He’s now a month into camp and although he loves being a big boy and all his new friends he comes home from his day cranky and exhausted.  Trying to get him to lay down and relax at 4 in the afternoon is pointless and futile.  He won’t do it.  A couple of times he’s passed out on the ride home but I can count those instances on one hand.  And when he has fallen asleep in the car he has only once stayed asleep when I brought him into the house.

In so many words… I’m fucked.

The afternoon nap was a win/win situation for everyone involved. The toddler got much-needed rest, and woke up ready to wreak havoc on the rest of us with a smile on his face.  I had 2 much-needed hours of time without him.  I was able to accomplish so much in the afternoon.  I will look back on the time of nap as a peaceful time, before I marred the kingdom with my foolish dreams where I wasn’t a captive in my own home from 3 to 5PM.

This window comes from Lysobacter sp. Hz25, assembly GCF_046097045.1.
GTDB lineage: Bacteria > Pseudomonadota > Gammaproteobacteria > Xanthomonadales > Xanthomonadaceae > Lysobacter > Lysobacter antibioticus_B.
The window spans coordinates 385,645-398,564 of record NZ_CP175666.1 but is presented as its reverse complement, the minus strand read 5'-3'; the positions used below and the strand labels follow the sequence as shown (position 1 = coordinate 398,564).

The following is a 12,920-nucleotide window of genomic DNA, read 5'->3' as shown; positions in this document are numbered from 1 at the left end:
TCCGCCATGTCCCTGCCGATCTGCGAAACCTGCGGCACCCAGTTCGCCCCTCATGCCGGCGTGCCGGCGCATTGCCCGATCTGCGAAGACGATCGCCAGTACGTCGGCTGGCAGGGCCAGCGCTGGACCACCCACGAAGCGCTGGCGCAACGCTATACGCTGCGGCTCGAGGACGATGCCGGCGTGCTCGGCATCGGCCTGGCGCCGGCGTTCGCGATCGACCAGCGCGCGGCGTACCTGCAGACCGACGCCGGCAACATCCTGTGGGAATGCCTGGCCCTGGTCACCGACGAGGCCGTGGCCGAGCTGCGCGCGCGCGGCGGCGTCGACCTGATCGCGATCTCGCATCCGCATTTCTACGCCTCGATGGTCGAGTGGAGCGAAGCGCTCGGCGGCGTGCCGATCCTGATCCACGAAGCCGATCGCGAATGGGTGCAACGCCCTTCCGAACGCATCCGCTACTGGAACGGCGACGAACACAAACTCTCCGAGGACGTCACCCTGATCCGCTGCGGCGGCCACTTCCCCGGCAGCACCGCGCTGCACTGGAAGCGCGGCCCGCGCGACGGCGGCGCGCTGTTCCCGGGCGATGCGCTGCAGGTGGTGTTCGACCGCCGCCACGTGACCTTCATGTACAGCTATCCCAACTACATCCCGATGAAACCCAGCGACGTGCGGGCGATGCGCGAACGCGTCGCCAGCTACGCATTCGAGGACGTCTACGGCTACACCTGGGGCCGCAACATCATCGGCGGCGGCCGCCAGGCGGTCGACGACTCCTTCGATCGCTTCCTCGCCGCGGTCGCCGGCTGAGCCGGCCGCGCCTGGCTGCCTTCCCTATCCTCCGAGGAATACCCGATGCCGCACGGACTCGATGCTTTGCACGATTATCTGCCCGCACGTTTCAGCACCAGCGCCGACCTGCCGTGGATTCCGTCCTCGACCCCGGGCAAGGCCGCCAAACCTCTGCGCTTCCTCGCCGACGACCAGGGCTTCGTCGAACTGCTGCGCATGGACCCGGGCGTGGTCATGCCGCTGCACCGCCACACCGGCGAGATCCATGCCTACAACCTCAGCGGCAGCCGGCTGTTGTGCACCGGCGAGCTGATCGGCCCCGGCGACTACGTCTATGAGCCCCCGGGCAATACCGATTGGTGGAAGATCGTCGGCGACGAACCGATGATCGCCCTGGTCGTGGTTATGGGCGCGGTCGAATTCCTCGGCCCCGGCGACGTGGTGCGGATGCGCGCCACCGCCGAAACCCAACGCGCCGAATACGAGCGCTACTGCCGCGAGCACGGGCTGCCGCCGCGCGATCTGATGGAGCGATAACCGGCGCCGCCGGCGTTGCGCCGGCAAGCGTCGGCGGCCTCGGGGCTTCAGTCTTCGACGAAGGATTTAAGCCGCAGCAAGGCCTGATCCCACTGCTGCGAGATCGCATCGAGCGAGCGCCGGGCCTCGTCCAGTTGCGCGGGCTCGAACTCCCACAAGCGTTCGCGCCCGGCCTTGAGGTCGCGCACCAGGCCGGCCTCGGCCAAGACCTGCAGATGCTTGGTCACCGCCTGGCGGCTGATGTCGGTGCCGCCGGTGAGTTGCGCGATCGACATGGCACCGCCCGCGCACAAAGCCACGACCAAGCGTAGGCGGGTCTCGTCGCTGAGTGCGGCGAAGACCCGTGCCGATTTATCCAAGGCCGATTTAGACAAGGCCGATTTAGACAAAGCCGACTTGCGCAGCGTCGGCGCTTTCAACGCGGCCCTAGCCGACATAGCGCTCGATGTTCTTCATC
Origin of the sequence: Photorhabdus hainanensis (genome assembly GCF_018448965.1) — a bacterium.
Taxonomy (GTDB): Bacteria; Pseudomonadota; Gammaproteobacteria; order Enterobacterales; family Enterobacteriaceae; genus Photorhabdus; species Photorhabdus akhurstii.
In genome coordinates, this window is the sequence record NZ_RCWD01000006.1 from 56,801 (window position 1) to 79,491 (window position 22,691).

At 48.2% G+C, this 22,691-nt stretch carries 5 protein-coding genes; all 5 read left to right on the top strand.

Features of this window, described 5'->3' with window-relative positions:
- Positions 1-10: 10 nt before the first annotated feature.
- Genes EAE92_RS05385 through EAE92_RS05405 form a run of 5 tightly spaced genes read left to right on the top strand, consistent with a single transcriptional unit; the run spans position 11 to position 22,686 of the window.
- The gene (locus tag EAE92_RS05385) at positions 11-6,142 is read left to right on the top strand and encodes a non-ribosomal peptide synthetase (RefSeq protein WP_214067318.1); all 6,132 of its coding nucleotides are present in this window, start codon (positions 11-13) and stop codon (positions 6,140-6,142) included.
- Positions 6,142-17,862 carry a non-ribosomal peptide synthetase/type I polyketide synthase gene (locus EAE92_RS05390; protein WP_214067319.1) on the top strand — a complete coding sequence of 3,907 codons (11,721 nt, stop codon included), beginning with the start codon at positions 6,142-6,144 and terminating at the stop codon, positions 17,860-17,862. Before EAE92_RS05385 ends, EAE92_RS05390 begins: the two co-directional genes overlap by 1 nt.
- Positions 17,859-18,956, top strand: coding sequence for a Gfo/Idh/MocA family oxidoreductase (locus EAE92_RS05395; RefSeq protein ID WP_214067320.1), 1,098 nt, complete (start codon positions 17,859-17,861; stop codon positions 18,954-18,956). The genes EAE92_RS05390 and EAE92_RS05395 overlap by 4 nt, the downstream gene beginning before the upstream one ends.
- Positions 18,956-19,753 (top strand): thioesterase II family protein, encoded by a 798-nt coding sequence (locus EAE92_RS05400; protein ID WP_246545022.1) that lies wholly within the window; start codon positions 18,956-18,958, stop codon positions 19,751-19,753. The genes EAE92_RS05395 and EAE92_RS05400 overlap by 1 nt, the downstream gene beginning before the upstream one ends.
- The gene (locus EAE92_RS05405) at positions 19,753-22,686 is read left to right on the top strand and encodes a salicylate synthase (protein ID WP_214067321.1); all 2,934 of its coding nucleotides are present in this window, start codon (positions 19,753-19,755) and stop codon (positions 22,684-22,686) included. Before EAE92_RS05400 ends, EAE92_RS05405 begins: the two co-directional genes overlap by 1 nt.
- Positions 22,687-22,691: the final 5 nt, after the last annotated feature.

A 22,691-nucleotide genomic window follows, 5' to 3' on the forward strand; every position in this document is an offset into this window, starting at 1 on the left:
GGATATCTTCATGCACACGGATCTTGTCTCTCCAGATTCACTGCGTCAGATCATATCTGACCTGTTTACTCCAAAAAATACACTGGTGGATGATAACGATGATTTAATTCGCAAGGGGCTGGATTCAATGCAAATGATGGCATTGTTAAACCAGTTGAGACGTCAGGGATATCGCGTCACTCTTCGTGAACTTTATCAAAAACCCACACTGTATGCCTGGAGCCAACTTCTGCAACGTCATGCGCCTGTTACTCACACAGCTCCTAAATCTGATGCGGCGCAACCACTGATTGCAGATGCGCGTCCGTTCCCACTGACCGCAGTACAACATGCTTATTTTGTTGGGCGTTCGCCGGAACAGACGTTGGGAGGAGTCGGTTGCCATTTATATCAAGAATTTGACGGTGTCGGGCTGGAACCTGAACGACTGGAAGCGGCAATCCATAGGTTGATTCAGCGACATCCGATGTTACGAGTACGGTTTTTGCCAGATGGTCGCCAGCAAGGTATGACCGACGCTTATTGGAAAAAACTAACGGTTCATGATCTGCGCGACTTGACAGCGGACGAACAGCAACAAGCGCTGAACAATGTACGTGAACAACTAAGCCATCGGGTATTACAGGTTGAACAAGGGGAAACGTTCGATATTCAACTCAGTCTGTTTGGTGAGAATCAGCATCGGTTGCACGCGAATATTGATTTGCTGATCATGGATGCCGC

All I can do now is pass on the wisdom of my idiocy to you.  Please, please, please… for the love of all things holy, hear my cry (actually, at this point it’s more of a sob mixed with a wail followed by a gulp of wine).

If you are still blessed enough to have a napping child… hold onto this time with a fierce grip. Heed the words of Jack from the Titanic and “don’t let go”.  Screw Frozen… and “don’t let it go”.  I’m telling you this because I don’t want anyone to go through the evenings of crying and whining and complete exhaustion I’m going through right now.  I’m telling you this because no sane person should have to deal with a 3-year-old attached to your leg, crying, “DADDY!!!! DAAAAADDDYYY!! I WANT DAAAAADDDDY!!!” over and over again for 45 minutes as you try to roast a chicken and your Hubby is running late.

I’m telling you this as a public service.

I’m telling you this as a friend.

Learn from my mistake.

Long live the nap!